Q  And what, if any, information or instruction did you receive in regard to that request?
A  Well, sir, they didn't know.  At that time they didn't -- couldn't get a hold of the desk sergeant, but they told me to stay in the vicinity.
Q  So what is the next thing that you heard in regard to your request to set up a roadblock on Route 87?
A  Sir, I only requested it once.
Q  Did you ever get a firm answer, yes or no, whether you could set up the roadblock?
A  No, sir.
Q  Did you at any time receive information that Lieutenant Paulk had refused permission to set up a roadblock?
A  No, sir.
Q  Do you recall when you were being interviewed by Captain Douthat, who is sitting here to my right, being asked a similar question about the roadblock?
A  Right, sir.
Q  Now, Sergeant Duffy, do you recall when Captain Douthat interviewed you, and he showed you a floor plan of the MacDonald house?
A  Sir, I don't recall that.
Q  Well, let me show you a document here first and ask you whether you can identify it as being a Photostat of some original that you have seen in the past.
A  Right, sir. I agree.
Q  What does this represent to you?  It is in fact a Photostat of a floor plan of the MacDonald house that you were shown by Captain Douthat?
A  Right, sir.
Q  And did you in fact sign the original of that floor plan with your signature, Robert J. Duffy?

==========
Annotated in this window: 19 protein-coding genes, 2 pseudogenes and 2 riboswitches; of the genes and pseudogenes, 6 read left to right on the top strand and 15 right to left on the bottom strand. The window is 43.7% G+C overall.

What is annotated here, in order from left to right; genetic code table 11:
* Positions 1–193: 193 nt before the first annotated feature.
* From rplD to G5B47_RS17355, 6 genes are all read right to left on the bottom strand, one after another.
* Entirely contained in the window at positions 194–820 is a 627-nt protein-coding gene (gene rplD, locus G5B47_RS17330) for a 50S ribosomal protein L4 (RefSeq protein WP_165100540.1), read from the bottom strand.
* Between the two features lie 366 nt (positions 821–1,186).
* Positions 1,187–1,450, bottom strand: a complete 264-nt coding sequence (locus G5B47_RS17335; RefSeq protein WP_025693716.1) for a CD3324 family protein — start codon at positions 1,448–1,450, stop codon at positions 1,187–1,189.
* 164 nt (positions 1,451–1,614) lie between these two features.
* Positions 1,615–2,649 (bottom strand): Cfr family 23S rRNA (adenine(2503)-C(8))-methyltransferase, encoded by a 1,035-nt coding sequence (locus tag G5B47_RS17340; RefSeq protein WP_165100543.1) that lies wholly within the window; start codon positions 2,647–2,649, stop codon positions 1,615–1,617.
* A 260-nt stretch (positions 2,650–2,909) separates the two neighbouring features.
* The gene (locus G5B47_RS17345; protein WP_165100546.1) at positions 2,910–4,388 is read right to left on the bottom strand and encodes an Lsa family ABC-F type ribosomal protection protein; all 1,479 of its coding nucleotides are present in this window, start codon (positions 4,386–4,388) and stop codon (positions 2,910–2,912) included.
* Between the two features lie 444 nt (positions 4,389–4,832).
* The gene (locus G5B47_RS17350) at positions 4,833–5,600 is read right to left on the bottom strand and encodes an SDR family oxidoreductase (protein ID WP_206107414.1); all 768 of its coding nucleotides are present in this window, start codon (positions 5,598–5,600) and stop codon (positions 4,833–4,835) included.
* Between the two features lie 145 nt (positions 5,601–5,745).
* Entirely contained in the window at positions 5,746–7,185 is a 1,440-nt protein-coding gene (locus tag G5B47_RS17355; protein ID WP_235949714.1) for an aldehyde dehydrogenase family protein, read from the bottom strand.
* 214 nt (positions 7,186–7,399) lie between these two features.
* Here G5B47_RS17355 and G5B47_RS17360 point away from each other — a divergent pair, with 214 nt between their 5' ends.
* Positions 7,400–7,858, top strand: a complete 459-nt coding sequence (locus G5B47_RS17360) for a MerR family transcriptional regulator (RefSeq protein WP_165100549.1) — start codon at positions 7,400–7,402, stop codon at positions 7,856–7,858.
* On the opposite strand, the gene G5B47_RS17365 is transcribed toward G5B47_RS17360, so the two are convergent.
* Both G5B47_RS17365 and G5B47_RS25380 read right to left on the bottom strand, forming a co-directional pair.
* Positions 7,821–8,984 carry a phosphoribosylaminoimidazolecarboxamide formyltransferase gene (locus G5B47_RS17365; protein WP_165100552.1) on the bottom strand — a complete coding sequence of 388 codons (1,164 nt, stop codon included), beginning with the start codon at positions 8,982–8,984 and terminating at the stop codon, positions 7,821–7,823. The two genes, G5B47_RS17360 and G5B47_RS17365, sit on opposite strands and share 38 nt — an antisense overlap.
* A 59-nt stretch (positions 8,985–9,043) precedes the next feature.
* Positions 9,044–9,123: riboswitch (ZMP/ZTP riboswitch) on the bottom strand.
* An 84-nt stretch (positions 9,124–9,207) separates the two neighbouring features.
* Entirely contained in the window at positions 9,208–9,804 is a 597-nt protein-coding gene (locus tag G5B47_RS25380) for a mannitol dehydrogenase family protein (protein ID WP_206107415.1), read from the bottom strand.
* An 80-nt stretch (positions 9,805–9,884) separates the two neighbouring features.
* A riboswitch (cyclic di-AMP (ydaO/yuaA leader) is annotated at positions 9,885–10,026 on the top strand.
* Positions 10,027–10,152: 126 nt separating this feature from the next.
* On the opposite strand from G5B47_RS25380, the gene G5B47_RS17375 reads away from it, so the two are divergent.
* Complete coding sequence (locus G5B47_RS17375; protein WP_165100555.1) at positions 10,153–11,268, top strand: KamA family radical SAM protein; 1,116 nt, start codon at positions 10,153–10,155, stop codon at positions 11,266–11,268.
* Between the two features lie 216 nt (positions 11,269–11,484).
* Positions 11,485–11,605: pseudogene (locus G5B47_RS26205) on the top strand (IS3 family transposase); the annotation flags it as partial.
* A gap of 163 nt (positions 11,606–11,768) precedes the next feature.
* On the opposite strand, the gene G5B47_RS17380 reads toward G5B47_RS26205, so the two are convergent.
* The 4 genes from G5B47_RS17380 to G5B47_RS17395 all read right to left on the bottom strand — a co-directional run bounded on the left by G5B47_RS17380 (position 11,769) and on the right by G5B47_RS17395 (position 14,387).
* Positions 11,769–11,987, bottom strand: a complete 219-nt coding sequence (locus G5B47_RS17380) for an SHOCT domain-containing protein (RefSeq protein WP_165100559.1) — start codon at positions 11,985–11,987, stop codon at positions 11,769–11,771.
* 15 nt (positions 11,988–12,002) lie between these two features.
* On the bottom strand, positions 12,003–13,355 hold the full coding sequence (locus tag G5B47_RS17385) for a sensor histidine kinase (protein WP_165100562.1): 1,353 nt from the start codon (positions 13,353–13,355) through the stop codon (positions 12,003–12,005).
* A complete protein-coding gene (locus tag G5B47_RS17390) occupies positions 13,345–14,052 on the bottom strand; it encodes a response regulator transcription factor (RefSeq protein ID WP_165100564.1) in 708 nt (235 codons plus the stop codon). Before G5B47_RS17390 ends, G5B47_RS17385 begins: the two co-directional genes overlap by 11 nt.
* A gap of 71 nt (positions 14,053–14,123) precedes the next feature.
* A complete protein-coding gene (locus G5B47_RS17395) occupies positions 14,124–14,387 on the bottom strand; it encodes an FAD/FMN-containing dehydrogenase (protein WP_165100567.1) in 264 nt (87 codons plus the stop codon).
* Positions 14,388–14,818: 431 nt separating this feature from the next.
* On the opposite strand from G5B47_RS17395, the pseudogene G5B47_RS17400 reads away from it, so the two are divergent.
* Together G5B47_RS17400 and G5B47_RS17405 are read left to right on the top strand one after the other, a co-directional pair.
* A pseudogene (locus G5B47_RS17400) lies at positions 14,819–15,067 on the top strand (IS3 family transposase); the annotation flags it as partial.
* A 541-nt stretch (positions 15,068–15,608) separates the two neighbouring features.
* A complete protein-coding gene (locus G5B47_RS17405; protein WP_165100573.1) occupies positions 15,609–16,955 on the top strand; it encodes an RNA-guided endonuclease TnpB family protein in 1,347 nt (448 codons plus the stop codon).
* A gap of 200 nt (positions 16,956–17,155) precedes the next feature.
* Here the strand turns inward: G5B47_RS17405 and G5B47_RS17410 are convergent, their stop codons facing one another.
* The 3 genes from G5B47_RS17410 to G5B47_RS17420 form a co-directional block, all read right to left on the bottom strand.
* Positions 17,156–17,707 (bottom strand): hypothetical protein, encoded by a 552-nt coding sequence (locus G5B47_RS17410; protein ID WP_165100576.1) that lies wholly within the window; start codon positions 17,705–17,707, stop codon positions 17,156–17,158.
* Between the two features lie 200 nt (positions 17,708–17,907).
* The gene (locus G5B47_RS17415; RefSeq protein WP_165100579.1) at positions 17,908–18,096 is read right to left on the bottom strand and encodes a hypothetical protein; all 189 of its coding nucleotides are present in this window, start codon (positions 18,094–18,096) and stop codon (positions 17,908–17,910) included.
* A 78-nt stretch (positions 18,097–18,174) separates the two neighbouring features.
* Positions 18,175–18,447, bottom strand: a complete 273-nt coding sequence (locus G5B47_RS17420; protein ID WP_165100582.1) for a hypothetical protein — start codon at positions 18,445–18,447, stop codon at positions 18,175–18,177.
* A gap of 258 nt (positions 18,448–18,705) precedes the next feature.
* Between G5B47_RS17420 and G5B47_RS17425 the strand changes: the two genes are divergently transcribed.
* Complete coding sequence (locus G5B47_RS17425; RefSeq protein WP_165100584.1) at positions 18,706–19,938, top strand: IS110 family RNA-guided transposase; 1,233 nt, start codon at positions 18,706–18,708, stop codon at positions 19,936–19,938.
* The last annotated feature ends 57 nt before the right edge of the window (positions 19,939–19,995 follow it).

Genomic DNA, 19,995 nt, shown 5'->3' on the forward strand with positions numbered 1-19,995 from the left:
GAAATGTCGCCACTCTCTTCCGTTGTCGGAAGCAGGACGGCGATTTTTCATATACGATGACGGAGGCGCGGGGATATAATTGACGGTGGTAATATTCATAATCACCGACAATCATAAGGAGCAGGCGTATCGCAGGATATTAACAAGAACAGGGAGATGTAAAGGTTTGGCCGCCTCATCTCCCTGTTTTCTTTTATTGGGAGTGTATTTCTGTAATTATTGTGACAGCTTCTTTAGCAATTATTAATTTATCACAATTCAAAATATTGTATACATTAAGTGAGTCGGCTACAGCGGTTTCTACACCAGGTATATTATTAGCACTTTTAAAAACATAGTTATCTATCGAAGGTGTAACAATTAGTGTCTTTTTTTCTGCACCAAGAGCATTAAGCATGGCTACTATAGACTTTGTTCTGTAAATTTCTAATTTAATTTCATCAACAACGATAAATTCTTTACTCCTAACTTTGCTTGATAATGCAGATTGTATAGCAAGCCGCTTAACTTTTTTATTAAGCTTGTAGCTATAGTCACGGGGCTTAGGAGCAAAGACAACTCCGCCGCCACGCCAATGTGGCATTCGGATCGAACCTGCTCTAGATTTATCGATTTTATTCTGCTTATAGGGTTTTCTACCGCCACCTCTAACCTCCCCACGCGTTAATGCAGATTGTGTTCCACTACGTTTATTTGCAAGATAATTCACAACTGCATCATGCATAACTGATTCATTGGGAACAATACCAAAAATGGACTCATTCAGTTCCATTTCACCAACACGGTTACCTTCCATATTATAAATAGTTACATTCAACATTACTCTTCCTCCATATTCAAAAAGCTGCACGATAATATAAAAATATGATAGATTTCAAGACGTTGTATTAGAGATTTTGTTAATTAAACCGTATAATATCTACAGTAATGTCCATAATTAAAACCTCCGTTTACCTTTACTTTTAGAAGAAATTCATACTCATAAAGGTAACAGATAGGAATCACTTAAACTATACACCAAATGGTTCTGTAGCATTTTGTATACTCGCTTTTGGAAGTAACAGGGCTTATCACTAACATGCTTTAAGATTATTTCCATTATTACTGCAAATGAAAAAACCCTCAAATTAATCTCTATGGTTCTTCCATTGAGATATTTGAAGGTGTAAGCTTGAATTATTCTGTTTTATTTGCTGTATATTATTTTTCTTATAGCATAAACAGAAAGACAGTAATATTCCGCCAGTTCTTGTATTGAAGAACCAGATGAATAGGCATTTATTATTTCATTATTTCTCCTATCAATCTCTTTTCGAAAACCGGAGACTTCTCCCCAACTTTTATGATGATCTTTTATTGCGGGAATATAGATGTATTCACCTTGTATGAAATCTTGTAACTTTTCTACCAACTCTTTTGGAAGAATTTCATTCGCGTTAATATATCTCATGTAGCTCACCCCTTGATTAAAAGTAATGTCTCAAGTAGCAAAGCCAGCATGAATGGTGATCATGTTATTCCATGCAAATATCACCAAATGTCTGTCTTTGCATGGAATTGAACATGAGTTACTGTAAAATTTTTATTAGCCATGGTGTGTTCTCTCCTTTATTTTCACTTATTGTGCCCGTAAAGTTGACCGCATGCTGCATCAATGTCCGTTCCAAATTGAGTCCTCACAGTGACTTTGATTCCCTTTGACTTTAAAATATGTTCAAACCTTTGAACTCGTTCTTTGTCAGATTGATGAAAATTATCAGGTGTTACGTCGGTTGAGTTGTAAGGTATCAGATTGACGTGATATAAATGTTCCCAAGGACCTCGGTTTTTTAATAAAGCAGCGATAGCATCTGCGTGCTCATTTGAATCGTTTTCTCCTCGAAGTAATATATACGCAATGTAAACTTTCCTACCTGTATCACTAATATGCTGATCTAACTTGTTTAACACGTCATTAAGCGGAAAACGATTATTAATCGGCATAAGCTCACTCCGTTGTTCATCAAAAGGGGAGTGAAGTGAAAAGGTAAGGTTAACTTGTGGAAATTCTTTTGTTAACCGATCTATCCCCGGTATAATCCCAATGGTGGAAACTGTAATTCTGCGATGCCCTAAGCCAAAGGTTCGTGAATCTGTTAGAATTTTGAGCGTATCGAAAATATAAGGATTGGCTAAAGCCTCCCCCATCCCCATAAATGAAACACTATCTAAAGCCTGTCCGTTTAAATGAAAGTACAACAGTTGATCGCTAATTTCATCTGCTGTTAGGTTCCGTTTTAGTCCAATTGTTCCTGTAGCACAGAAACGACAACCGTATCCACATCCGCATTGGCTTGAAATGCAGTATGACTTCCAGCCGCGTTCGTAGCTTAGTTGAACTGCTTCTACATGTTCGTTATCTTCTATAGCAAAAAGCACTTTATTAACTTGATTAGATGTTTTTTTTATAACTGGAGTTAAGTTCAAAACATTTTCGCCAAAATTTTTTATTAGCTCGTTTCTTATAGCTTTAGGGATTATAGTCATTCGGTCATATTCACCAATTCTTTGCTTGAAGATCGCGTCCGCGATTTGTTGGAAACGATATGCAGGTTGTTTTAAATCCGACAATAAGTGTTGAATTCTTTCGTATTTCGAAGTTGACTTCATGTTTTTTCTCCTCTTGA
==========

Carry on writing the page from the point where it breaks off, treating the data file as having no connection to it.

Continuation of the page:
A  Yes, sir.
Q  And does the Photostat of your signature appear here?
A  Right, sir.
Q  Now I ask you to look at a two page document which is entitled Sergeant Robert J. Duffy, MP, and which purports to be as a summary interview with you, and I ask you to read it at this time and tell us whether in fact on reading this you recall giving this information to Captain Douthat.  Now you just take your time and read those two pages.
A  Yes, sir.
Q  Have you had occasion now to read the two page document that I have put before you?
A  Yes, sir.
Q  Does that refresh your recollection to the things that you have discussed with Captain Douthat when he interviewed you?
A  Right, sir, I agree with that, sir.
Q  You do agree with what's contained in that statement?
A  No, sir, not exactly.  At the time when I was talking with Captain Douthat, I was under the impression that I was giving the duty officer at the time, which was Lieutenant Paulk, with reference to the desk sergeant that I was talking to; but at that time I was under the impression that it was Lieutenant Paulk that refused me.  I was never given a negative answer and I was given no firm answer.
Q  Let's back up for a minute.  Let's clarify what we've discussed by you with Captain Douthat and you can explain why you said what you did.
A  Right, sir.
Q  Do you recall in fact Captain Douthat telling -- or you telling Captain Douthat that you had asked for permission to set up a roadblock at Route 87 going into Fayetteville?
A  Right, sir.
Q  Now do you recall telling Captain Douthat that Lieutenant Paulk had refused you permission for the roadblock?
A  I told Captain Douthat that, yes, sir.
Q  Now I understand that this morning you are of a different opinion, that it was not Lieutenant Paulk who refused you permission for the roadblock.
A  No, sir, I was never refused permission for a roadblock.